Once you know how your customers are looking for you, you can follow this on-page SEO checklist.


Why is on-page optimization important for search engine optimization?

For a moment, let’s forget that we want to optimize a page for the search engines. Let’s think about basic marketing. When you’re writing marketing copy for anything (even if it’s not on the internet) good content should:

  • Use words and phrases that customers expect. This re-assures them that they’ve found what they’re looking for.
  • Avoid technical jargon and industry slang. Speak plainly. They shouldn’t have to be specialists in what you offer to be able to understand how you can help them.
  • Speak in terms of solutions to their problems. How does your company’s services help them? Why would they want to use you? What makes you different than others who offer similar services? Hint: the answer isn’t, “we do it better.”
  • Include a call-to-action so your customers can do something with what they’ve learned.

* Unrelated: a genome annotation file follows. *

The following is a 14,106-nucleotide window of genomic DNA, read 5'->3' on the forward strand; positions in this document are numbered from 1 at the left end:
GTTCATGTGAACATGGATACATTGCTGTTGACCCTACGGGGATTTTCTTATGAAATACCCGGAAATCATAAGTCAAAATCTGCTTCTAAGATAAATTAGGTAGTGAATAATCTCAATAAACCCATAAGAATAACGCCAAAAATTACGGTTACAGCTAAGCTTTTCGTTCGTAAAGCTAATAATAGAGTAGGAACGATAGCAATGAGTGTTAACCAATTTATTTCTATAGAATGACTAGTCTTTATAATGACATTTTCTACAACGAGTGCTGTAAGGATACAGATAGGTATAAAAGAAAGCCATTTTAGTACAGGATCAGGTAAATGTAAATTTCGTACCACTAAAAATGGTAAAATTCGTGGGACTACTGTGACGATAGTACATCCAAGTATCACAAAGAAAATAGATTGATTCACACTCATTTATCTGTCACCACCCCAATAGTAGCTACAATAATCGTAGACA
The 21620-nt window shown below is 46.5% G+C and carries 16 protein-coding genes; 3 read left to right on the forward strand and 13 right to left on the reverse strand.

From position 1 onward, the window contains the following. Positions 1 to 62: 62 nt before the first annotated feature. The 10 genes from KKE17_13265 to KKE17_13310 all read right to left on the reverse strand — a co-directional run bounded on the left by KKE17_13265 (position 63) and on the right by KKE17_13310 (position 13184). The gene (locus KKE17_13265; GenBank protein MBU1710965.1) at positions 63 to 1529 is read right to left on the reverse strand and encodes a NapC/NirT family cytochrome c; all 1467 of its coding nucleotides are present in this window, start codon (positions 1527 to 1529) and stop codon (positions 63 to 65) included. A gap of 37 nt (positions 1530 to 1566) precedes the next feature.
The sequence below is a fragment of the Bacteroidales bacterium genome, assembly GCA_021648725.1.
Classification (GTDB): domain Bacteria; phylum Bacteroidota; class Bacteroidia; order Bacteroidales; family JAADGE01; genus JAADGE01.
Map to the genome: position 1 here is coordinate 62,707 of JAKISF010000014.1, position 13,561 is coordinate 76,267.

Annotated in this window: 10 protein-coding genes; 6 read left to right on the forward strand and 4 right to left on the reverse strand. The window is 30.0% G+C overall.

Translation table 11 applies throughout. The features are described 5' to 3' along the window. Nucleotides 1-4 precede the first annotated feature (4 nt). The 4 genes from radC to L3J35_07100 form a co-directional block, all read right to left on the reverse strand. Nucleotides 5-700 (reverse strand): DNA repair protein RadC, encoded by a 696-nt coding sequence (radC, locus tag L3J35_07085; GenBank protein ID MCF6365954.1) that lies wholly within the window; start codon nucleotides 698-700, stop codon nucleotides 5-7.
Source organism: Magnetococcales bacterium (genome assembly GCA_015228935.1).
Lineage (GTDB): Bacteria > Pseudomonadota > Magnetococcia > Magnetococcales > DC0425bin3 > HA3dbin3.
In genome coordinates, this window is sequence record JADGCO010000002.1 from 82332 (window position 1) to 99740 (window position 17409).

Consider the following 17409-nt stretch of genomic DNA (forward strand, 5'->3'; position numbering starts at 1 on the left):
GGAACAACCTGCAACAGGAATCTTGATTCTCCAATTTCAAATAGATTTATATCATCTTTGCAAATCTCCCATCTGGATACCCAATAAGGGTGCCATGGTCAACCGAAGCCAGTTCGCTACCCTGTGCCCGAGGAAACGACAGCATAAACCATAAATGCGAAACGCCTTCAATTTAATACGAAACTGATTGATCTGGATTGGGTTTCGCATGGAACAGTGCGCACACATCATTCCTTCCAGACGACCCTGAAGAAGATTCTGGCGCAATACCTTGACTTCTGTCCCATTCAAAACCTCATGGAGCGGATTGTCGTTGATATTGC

On-page optimization for SEO is just good marketing with an advantage: thanks to our keyword research, we know the phrases our customers are using to find what we have to offer. Before you do this process, I’m assuming you’ve done your keyword research overview and in-depth keyword research for this specific page. It will do you no good to optimize a page without knowing the phrase for which you’re optimizing it!

Write for your customers. Don’t write for Google. Yes, there are elements we need on a page to “rank” well but these might not be as important as you think. You might find your website does better in Google if it does a better job helping your customers find the solutions you offer.

What should you expect from this on-page SEO checklist?

When you optimize a page, you should see a growth in traffic from organic search. If you’ve chosen to focus on the right keywords, this growth in traffic should produce more customers.

Sometimes people get caught in the details, when it comes to on-page optimization. They spend time focusing on one tiny detail (“OMG! I need to bold my keywords on the page!”) and get lost in the forest for the trees. I think you’ll find tiny tweaks like this don’t have as big of an impact as you might think. Don’t lose site of the big picture when doing on-page SEO.

Of course, if you’re measuring your results, you’ll see what tweaks to your content are helping, and what are not.

The on-page SEO checklist

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